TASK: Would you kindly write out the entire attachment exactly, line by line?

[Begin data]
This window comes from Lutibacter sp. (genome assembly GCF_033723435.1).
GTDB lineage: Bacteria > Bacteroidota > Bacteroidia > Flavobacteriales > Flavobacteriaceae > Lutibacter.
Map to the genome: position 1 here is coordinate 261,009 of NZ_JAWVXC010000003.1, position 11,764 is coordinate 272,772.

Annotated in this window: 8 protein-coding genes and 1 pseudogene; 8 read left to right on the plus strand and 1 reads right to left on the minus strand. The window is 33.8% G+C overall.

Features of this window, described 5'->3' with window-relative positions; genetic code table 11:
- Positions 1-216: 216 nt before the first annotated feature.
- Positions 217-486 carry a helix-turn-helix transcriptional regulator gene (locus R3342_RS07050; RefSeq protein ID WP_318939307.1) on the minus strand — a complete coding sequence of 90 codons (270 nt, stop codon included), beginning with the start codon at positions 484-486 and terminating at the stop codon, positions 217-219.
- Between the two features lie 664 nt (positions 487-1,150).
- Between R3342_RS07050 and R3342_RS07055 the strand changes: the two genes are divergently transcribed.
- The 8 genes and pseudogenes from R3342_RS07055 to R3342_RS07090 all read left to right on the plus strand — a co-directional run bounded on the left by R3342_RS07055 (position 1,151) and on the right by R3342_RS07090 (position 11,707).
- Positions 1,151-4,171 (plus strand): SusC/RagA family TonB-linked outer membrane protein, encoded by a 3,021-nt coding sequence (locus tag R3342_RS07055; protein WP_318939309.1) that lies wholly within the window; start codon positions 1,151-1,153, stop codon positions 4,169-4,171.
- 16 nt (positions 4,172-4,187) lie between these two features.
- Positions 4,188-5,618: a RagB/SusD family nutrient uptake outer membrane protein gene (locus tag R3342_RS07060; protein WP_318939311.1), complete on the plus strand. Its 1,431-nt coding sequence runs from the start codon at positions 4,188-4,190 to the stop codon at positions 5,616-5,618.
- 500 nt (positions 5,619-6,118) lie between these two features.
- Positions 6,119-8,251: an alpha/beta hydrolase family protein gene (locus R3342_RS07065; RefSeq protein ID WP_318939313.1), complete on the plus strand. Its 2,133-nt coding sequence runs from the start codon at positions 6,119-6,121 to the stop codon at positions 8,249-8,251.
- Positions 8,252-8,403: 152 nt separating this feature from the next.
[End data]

This window comes from Lutibacter sp. (genome assembly GCF_033723435.1).
GTDB lineage: Bacteria > Bacteroidota > Bacteroidia > Flavobacteriales > Flavobacteriaceae > Lutibacter.
Map to the genome: position 1 here is coordinate 261,009 of NZ_JAWVXC010000003.1, position 11,764 is coordinate 272,772.

Annotated in this window: 8 protein-coding genes and 1 pseudogene; 8 read left to right on the plus strand and 1 reads right to left on the minus strand. The window is 33.8% G+C overall.

Features of this window, described 5'->3' with window-relative positions; genetic code table 11:
- Positions 1-216: 216 nt before the first annotated feature.
- Positions 217-486 carry a helix-turn-helix transcriptional regulator gene (locus R3342_RS07050; RefSeq protein ID WP_318939307.1) on the minus strand — a complete coding sequence of 90 codons (270 nt, stop codon included), beginning with the start codon at positions 484-486 and terminating at the stop codon, positions 217-219.
- Between the two features lie 664 nt (positions 487-1,150).
- Between R3342_RS07050 and R3342_RS07055 the strand changes: the two genes are divergently transcribed.
- The 8 genes and pseudogenes from R3342_RS07055 to R3342_RS07090 all read left to right on the plus strand — a co-directional run bounded on the left by R3342_RS07055 (position 1,151) and on the right by R3342_RS07090 (position 11,707).
- Positions 1,151-4,171 (plus strand): SusC/RagA family TonB-linked outer membrane protein, encoded by a 3,021-nt coding sequence (locus tag R3342_RS07055; protein WP_318939309.1) that lies wholly within the window; start codon positions 1,151-1,153, stop codon positions 4,169-4,171.
- 16 nt (positions 4,172-4,187) lie between these two features.
- Positions 4,188-5,618: a RagB/SusD family nutrient uptake outer membrane protein gene (locus tag R3342_RS07060; protein WP_318939311.1), complete on the plus strand. Its 1,431-nt coding sequence runs from the start codon at positions 4,188-4,190 to the stop codon at positions 5,616-5,618.
- 500 nt (positions 5,619-6,118) lie between these two features.
- Positions 6,119-8,251: an alpha/beta hydrolase family protein gene (locus R3342_RS07065; RefSeq protein ID WP_318939313.1), complete on the plus strand. Its 2,133-nt coding sequence runs from the start codon at positions 6,119-6,121 to the stop codon at positions 8,249-8,251.
- Positions 8,252-8,403: 152 nt separating this feature from the next.